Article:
OSI Group: A Look At The US-Based Company Behind China's Meat Scandal

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  • OSI
    Security guards stand inside the Husi Food factory in Shanghai July 23, 2014. Shanghai police said on Wednesday they detained five people in an investigation into a Chinese-based supplier of foreign fast-food brands, including KFC, McDonald's Corp and coffee chain Starbucks Corp, over allegations the firm supplied old and rotten meat. The five detained include the head of the company - Shanghai Husi Food Co Ltd, a unit of U.S.-based OSI Group LLC - and the firm's quality manager, the police said in an online statement.
  • OSI Group Flag
    The company flag of OSI (R), and U.S. and Chinese national flags flutter in front of OSI's food processing plants in Langfang, Hebei province, July 23, 2014. Shanghai police said on Wednesday they detained five people in an investigation into a Chinese-based supplier of foreign fast-food brands including KFC and McDonald's Corp over allegations the firm supplied out-of-date meat. The five detained include the head of the company - Shanghai Husi Food Co Ltd, a unit of U.S.-based OSI Group LLC - and the firm's quality manager, the police said in an online statement. It gave no other details. Illinois-based OSI has said it was "appalled" and was investigating the matter after a Chinese TV report on Sunday showed staff at its Shanghai Husi facility using expired meat and picking up meat from the floor to add to the mix.
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A processing plant in Shanghai is at the center of China's investigation into the distribution of rotten meat, but the firm is merely a subsidiary of a U.S. company called OSI Group LLC.

Chinese authorities said Wednesday they had detained five individuals connected with Shanghai Husi Food Co Ltd., including the branch’s top official and its quality control manager. The announcement came after a local television station’s undercover investigation revealed that the plant had distributed rotten or expired meat to several fast-food chains throughout China and Japan.

Shanghai Husi is an outpost of OSI Group, a privately held Illinois-based company that has operated in China for more than two decades. The group is China’s largest meat supplier, boasting nearly 20,000 employees and more than $6 billion in global revenue in 2013, PrivCo notes.

Investigators were ordered to inspect all eight of OSI’s processing plants in mainland China to determine if the issues with food-safety protocols are indicative of employee behavior at each branch. The company apologized for the scandal in a statement published to its website.

"OSI Group takes very seriously a recent media report on Dragon TV regarding products manufactured by its subsidiary, Shanghai HUSI Food Co. Ltd. Company management was appalled by the report and is dealing with the issue directly and quickly. The company has formed an investigation team, is fully cooperating with inspections being conducted by relevant, supervising government agencies and is also conducting its own internal review,” the statement said.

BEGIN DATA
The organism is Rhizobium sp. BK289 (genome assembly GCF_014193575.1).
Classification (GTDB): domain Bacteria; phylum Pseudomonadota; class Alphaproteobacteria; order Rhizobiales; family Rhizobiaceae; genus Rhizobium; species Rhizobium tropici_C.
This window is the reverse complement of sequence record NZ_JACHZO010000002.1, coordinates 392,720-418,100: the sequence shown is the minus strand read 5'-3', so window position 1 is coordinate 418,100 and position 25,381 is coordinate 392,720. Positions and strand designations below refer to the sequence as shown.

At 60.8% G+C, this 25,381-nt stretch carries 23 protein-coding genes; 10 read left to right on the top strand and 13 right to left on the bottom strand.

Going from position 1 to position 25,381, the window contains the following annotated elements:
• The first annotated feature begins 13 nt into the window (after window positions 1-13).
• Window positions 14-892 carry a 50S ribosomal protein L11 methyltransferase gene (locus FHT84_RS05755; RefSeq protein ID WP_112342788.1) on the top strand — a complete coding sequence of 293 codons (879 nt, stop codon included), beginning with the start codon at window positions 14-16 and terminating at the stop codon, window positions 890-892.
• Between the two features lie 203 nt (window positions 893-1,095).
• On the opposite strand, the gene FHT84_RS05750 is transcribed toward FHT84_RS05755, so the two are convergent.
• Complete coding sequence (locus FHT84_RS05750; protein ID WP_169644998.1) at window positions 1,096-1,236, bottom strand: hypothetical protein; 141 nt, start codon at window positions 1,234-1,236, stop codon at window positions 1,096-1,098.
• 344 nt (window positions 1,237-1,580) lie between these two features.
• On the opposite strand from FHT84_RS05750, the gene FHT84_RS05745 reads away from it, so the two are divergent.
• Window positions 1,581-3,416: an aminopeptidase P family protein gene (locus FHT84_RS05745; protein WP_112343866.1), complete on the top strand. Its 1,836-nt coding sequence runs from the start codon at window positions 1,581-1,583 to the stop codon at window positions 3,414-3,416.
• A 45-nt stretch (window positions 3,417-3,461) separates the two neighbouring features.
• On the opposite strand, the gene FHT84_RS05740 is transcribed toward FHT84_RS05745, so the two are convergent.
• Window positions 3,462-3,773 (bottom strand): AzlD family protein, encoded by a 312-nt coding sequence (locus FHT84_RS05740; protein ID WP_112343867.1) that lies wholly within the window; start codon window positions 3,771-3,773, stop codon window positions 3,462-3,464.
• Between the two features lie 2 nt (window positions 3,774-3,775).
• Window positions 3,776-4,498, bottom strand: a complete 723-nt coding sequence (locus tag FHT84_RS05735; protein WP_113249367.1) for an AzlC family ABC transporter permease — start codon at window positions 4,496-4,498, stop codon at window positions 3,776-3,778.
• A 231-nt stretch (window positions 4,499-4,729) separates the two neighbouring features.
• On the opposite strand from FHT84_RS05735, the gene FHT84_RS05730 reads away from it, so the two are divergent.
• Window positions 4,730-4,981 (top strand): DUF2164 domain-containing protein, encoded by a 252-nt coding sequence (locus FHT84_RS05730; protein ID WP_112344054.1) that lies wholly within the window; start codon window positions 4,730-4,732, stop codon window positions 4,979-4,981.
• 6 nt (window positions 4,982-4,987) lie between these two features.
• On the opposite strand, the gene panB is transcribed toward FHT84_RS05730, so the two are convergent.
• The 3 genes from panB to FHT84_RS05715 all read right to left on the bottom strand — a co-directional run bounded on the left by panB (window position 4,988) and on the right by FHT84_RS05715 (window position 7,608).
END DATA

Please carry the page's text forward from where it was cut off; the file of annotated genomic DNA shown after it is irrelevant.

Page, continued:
Prior to its current troubles, OSI Group had maintained a particularly lucrative relationship with McDonald’s (NYSE:MCD), serving as the American fast-food chain’s sole provider of chicken and beef throughout China. In the wake of the Shanghai Husi scandal, China’s McDonald’s pulled all meat from its menus and issued an apology to its customers.

“Food safety is the most important thing for McDonald's, and we always strictly abide by national laws and regulations and related standards to ensure consumers can enjoy our products at ease,” McDonald's said in the statement.

But OSI’s relationship with McDonald’s is just one of several affected by the rotten meat scandal. The company also provides meet to Yum! (NYSE:YUM), the Fortune 500 corporation that operates KFC and Pizza Hut. Like McDonald’s, Yum! has pulled all meat products from its subsidiaries’ menus in China. OSI Group also supplies meat to Starbucks (NASDAQ: SBUX), Papa John’s (NASDAQ:PZZA) and privately held Subway, all of which could choose to reconsider their business arrangements.

Aside from its clients in China, Shanghai Husi also supplied about a fifth of all Chicken McNuggets sold at McDonald’s restaurants in Japan, as well as distributing chicken-nugget filling to Family Mart, a Japan-based convenience store chain, the Financial Times reports. The company has pulled chicken nuggets from the menus of all 10,000 of its outlets.

Despite its current issues with health regulations, OSI reportedly spent at least $750 million on the development of three “vertically integrated” poultry processing centers in China, Quartz reports. The company said in a 2013 press release that the facilities would “provide the highest level of certainty in delivering biosecurity, food safety and traceability throughout the supply chain.”

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